While the Phantom has Christine underground, Madame Giry delivers a note from the Phantom to the Opera House owners demanding that Christine replace Carlotta in his new opera, II Muto, and if they fail to meet his demands something terrible will happen.  Carlotta is very upset about the Phantom’s request and the owners assure her that she will remain the lead soprano.  But during her performance that evening the Phantom causes her to croak like a frog as she tries to continue singing.  As the ballet dancers try to go on with the show, suddenly the body of the stagehand Buquet appears hanging from the rafters and falls to the stage floor dead.  There is panic on stage and the owners plead for everyone to remain calm explaining it is just a horrible accident but a sinister laughter from the Phantom can be heard somewhere in the theater.

A frightened Christine finds Rauol and tells him of her previous encounter with the Phantom in his underground world but he does not believe her and swears to love and protect her from harm.  The Phantom is in the shadows and overhears the conversation and claims he will seek revenge against Raoul.  The scene ends with the Opera House’s large chandelier crashing to the stage and the curtain falls on Act One.

Act Two – Date: six months later

As the scene opens there is a gala masquerade ball being held and the Phantom is in attendance and disguised as the Red Death.  He reveals himself to the guests tells them he has written a new opera, Don Juan Triumphant, and demands that it be produced immediately and that Christine play the lead role.  Once again he warns that unless his demands are met there will be horrible consequences.  Christine is now engaged to Raoul and the Phantom approaches her and grabs her engagement ring and vanishes in a flash of fire and smoke.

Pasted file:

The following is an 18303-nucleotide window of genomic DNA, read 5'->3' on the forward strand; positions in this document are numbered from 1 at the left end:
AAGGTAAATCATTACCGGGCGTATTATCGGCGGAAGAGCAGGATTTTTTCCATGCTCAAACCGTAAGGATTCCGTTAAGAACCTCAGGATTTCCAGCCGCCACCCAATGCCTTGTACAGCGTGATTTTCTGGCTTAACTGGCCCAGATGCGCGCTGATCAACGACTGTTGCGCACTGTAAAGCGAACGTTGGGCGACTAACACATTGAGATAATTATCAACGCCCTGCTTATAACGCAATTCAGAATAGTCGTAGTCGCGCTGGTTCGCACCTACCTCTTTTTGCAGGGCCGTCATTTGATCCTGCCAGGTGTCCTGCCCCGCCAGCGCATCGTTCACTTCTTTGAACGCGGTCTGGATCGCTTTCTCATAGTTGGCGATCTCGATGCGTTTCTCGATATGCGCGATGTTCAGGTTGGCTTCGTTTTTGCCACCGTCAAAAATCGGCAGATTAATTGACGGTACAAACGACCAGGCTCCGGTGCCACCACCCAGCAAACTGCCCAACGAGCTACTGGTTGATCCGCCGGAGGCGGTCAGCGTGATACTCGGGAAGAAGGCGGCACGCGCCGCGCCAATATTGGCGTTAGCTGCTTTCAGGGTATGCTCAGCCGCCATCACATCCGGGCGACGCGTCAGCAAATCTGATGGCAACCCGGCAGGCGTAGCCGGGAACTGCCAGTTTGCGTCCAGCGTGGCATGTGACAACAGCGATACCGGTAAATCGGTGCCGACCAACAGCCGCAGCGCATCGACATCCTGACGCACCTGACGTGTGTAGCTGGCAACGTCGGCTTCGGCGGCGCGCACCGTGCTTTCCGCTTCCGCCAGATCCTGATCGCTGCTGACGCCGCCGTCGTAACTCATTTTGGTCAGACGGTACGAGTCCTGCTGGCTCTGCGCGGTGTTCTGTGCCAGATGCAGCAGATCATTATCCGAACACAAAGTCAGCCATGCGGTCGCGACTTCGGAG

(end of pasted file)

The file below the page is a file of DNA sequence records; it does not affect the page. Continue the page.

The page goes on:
The new opera goes into production with Christine as the lead and Raoul has a plan to set a trap to capture the Phantom, knowing the he will be attending the première. Distraught and torn between her love for Raoul and her sympathy for the Phantom, Christine goes to visit her father’s grave and wishes that he were still there to guide her.  The Phantom appears in the cemetery and Christine is once again starts to fall under his spell but Raoul arrives to rescue her.  The Phantom challenges Raoul with his words and Christine pleads with Raoul to leave with her.

On opening night of the new opera, Christine is on stage singing her duet when she realizes that she is singing with Piangi, the lead tenor, but with the Phantom.  The Phantom has strangled Piangi and uses this opportunity to express his love for Christine but she rips off his mask exposing the Phantom and the audience is shocked by his deformed face.  The Phantom grabs Christine and flees the theatre.  Madame Giry tells Raoul where to find them in the Phantom’s underground world.

The Phantom forces Christine to wear a wedding dress and Raoul finds them but the Phantom captures him.  The Phantom tells Christine that he will free Raoul if she agrees to stay with him forever and if she refuses his demand Raoul will die.  Christine comforts the Phantom and having experienced compassion for the first time he agrees to set both of them free.  After they leave the Phantom starts to weep and covers himself with his cape just as an angry mob searching for Christine arrives down in the underground world but the Phantom has vanished and only his mask remains.